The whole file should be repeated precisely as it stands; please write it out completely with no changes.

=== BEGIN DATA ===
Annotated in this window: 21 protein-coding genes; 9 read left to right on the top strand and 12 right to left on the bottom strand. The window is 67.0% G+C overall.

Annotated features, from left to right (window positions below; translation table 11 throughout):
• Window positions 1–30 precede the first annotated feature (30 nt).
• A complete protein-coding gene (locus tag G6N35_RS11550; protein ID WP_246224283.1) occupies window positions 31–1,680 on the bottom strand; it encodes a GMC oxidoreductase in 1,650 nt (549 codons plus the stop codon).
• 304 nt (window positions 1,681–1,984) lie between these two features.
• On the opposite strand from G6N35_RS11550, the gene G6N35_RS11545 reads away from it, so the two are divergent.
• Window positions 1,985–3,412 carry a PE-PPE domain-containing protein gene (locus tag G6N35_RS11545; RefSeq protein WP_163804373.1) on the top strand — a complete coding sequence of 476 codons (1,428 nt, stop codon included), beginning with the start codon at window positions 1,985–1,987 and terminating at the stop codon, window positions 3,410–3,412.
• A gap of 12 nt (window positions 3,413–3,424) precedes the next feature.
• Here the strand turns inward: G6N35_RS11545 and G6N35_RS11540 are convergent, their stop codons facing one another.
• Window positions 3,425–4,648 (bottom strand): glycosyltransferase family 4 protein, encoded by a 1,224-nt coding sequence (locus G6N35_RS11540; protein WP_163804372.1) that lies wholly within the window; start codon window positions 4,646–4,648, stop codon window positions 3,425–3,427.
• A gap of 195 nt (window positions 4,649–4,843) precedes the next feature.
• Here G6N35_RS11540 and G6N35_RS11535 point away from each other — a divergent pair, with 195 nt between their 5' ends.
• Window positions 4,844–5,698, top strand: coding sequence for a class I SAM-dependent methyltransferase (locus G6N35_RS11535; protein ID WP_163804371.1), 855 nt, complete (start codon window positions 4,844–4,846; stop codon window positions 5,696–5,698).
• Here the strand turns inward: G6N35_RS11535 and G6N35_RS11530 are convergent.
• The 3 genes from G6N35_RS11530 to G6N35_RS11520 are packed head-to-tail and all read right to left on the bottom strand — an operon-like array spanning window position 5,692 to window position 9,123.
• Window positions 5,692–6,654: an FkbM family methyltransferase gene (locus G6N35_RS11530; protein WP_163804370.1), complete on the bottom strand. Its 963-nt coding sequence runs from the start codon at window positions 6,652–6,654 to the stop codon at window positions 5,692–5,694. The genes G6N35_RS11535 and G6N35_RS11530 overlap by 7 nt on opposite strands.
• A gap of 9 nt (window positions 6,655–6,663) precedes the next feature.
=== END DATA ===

Annotated in this window: 21 protein-coding genes; 9 read left to right on the top strand and 12 right to left on the bottom strand. The window is 67.0% G+C overall.

Annotated features, from left to right (window positions below; translation table 11 throughout):
• Window positions 1–30 precede the first annotated feature (30 nt).
• A complete protein-coding gene (locus tag G6N35_RS11550; protein ID WP_246224283.1) occupies window positions 31–1,680 on the bottom strand; it encodes a GMC oxidoreductase in 1,650 nt (549 codons plus the stop codon).
• 304 nt (window positions 1,681–1,984) lie between these two features.
• On the opposite strand from G6N35_RS11550, the gene G6N35_RS11545 reads away from it, so the two are divergent.
• Window positions 1,985–3,412 carry a PE-PPE domain-containing protein gene (locus tag G6N35_RS11545; RefSeq protein WP_163804373.1) on the top strand — a complete coding sequence of 476 codons (1,428 nt, stop codon included), beginning with the start codon at window positions 1,985–1,987 and terminating at the stop codon, window positions 3,410–3,412.
• A gap of 12 nt (window positions 3,413–3,424) precedes the next feature.
• Here the strand turns inward: G6N35_RS11545 and G6N35_RS11540 are convergent, their stop codons facing one another.
• Window positions 3,425–4,648 (bottom strand): glycosyltransferase family 4 protein, encoded by a 1,224-nt coding sequence (locus G6N35_RS11540; protein WP_163804372.1) that lies wholly within the window; start codon window positions 4,646–4,648, stop codon window positions 3,425–3,427.
• A gap of 195 nt (window positions 4,649–4,843) precedes the next feature.
• Here G6N35_RS11540 and G6N35_RS11535 point away from each other — a divergent pair, with 195 nt between their 5' ends.
• Window positions 4,844–5,698, top strand: coding sequence for a class I SAM-dependent methyltransferase (locus G6N35_RS11535; protein ID WP_163804371.1), 855 nt, complete (start codon window positions 4,844–4,846; stop codon window positions 5,696–5,698).
• Here the strand turns inward: G6N35_RS11535 and G6N35_RS11530 are convergent.
• The 3 genes from G6N35_RS11530 to G6N35_RS11520 are packed head-to-tail and all read right to left on the bottom strand — an operon-like array spanning window position 5,692 to window position 9,123.
• Window positions 5,692–6,654: an FkbM family methyltransferase gene (locus G6N35_RS11530; protein WP_163804370.1), complete on the bottom strand. Its 963-nt coding sequence runs from the start codon at window positions 6,652–6,654 to the stop codon at window positions 5,692–5,694. The genes G6N35_RS11535 and G6N35_RS11530 overlap by 7 nt on opposite strands.
• A gap of 9 nt (window positions 6,655–6,663) precedes the next feature.